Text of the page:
March Brings Another 25 BPS Hike Despite Worries Stemming From Bank Crisis
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March Brings Another 25 BPS Hike Despite Worries Stemming From Bank Crisis

After probably the most nervously-watched meeting in months, the FOMC announced it is again raising interest rates by 25 basis points.
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After its March meeting, the FOMC announced this Wednesday it is again raising interest rates by 25 basis points. The decision is in line with most analyst expectations and marks the first full year of continuous tightening in the wake of dangerously high inflation.

FED Raises Interest Rates by Another 25 BPS

After the conclusion of the FOMC meeting held on March 20th and 21st, the FED announced it would again raise interest rates by 25 basis points. The announcement brings the target rate up to the 4.75%-5% range. The decision is in line with most forecasts and marks the first full year of rate increases which started in March 2022 after a long period of near-zero interest rates.

FED’s trajectory is primarily driven by the goal to reduce inflation which peaked in June when it reached 9.1%—a 40-year high. The ongoing increases have yielded some results as inflation has been declining since last summer with the latest CPI print showing 6%. Despite the decrease, the numbers are still significantly higher than the target of 2%.

Every FOMC since March 2022 has brought a rate increase with the most aggressive phase between June and November seeing four consecutive 75 BPS hikes. The meeting that concluded today was somewhat more contentious. While initial estimates were forecasting a 25-point increase, Powell’s recent testimony brought expectations up to a 50-point increase, before the analysts made another pivot in the wake of the ongoing banking crisis with Nomura even predicting a 25 BPS decrease in interest rates.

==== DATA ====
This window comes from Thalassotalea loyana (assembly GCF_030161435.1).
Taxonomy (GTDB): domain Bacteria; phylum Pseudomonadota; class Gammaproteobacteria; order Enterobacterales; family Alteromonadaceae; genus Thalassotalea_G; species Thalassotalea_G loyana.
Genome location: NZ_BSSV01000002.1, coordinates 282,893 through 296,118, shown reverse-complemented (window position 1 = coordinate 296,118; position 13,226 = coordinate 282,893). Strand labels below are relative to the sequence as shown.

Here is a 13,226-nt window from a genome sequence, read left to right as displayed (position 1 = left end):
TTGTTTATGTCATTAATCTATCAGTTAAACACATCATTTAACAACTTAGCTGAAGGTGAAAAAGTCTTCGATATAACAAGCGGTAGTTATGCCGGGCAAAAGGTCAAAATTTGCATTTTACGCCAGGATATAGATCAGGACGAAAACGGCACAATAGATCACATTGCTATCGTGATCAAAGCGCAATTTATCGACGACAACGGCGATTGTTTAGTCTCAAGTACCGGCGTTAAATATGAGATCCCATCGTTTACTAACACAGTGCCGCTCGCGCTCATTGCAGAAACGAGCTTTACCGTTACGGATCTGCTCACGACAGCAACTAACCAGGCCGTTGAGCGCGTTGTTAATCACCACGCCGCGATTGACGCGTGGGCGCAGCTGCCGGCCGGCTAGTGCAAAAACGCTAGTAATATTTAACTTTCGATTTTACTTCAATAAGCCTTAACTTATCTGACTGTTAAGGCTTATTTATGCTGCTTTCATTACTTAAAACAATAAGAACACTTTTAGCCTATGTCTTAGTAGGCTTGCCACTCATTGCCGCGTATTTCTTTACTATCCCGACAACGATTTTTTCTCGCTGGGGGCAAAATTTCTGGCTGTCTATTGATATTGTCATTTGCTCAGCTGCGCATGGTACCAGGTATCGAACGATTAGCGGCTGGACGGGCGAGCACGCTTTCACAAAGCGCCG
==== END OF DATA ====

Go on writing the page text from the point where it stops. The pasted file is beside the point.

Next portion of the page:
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Why Was the March Meeting Debated so Hotly?

While the policy of continuously raising rates has been facing some opposition almost since its very inception, the Federal Open Market Committee has remained steadfast in its implementation. The March meeting, and its rate change, were however debated more hotly than the previous ones. 

Together with the ongoing month, a banking crisis was inaugurated with the fall of three major US banks in rapid succession. Furthermore, the fate of another regional bank—the First Republic Bank—remains uncertain as, by Monday, it had lost nearly half of its deposits and, on Monday alone, it saw its share price nearly halved. Some have declared the hardships within the sectors to be the first concrete adverse effects of the FED’s tightening and have subsequently called for a halt or even a reversal in policy.

Calls for a pivot have, however, been increasing for months before the banking crisis. One of the main cited worries was that the FED may have already overtightened without realizing it as all effects of the heightened interest rates become visible only months after their implementation. Senator Elizabeth Warren in particular has been opposed to Chair Powell’s approach highlighting the damage the likely rise in unemployment could cause.

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Do you think the FED has overtightened with its interest rate hikes? Let us know in the comments below.